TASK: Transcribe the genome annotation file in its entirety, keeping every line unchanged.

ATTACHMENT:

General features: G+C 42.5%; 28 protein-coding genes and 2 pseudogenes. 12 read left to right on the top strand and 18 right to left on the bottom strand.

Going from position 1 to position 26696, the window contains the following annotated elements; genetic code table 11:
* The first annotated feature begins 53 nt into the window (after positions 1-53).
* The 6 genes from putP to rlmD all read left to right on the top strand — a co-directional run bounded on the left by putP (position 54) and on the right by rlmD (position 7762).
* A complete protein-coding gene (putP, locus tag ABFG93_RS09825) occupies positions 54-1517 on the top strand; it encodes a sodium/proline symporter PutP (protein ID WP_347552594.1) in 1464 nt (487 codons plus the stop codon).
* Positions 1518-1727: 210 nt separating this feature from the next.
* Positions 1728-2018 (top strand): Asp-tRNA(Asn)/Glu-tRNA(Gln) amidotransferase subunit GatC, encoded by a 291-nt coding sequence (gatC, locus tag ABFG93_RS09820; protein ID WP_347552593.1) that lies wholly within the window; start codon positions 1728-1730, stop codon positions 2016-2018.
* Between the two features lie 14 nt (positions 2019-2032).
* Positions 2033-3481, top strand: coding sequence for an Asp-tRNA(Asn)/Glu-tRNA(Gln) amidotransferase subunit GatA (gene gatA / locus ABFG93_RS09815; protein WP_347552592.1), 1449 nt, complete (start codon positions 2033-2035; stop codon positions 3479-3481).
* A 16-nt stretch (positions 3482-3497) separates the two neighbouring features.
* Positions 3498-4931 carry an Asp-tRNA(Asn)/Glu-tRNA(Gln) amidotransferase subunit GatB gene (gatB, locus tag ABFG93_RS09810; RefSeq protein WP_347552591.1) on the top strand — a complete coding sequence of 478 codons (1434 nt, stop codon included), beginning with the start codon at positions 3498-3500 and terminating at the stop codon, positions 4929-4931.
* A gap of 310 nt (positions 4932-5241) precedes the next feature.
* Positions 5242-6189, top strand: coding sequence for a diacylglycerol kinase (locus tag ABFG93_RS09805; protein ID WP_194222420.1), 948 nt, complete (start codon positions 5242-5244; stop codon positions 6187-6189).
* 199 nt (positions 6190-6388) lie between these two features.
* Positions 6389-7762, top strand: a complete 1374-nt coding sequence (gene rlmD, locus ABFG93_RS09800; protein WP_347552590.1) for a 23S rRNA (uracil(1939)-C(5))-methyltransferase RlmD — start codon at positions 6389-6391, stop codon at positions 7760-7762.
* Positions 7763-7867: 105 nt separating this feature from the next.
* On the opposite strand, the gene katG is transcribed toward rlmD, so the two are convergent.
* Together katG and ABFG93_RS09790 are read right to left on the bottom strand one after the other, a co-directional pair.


General features: G+C 42.5%; 28 protein-coding genes and 2 pseudogenes. 12 read left to right on the top strand and 18 right to left on the bottom strand.

Going from position 1 to position 26696, the window contains the following annotated elements; genetic code table 11:
* The first annotated feature begins 53 nt into the window (after positions 1-53).
* The 6 genes from putP to rlmD all read left to right on the top strand — a co-directional run bounded on the left by putP (position 54) and on the right by rlmD (position 7762).
* A complete protein-coding gene (putP, locus tag ABFG93_RS09825) occupies positions 54-1517 on the top strand; it encodes a sodium/proline symporter PutP (protein ID WP_347552594.1) in 1464 nt (487 codons plus the stop codon).
* Positions 1518-1727: 210 nt separating this feature from the next.
* Positions 1728-2018 (top strand): Asp-tRNA(Asn)/Glu-tRNA(Gln) amidotransferase subunit GatC, encoded by a 291-nt coding sequence (gatC, locus tag ABFG93_RS09820; protein ID WP_347552593.1) that lies wholly within the window; start codon positions 1728-1730, stop codon positions 2016-2018.
* Between the two features lie 14 nt (positions 2019-2032).
* Positions 2033-3481, top strand: coding sequence for an Asp-tRNA(Asn)/Glu-tRNA(Gln) amidotransferase subunit GatA (gene gatA / locus ABFG93_RS09815; protein WP_347552592.1), 1449 nt, complete (start codon positions 2033-2035; stop codon positions 3479-3481).
* A 16-nt stretch (positions 3482-3497) separates the two neighbouring features.
* Positions 3498-4931 carry an Asp-tRNA(Asn)/Glu-tRNA(Gln) amidotransferase subunit GatB gene (gatB, locus tag ABFG93_RS09810; RefSeq protein WP_347552591.1) on the top strand — a complete coding sequence of 478 codons (1434 nt, stop codon included), beginning with the start codon at positions 3498-3500 and terminating at the stop codon, positions 4929-4931.
* A gap of 310 nt (positions 4932-5241) precedes the next feature.
* Positions 5242-6189, top strand: coding sequence for a diacylglycerol kinase (locus tag ABFG93_RS09805; protein ID WP_194222420.1), 948 nt, complete (start codon positions 5242-5244; stop codon positions 6187-6189).
* 199 nt (positions 6190-6388) lie between these two features.
* Positions 6389-7762, top strand: a complete 1374-nt coding sequence (gene rlmD, locus ABFG93_RS09800; protein WP_347552590.1) for a 23S rRNA (uracil(1939)-C(5))-methyltransferase RlmD — start codon at positions 6389-6391, stop codon at positions 7760-7762.
* Positions 7763-7867: 105 nt separating this feature from the next.
* On the opposite strand, the gene katG is transcribed toward rlmD, so the two are convergent.
* Together katG and ABFG93_RS09790 are read right to left on the bottom strand one after the other, a co-directional pair.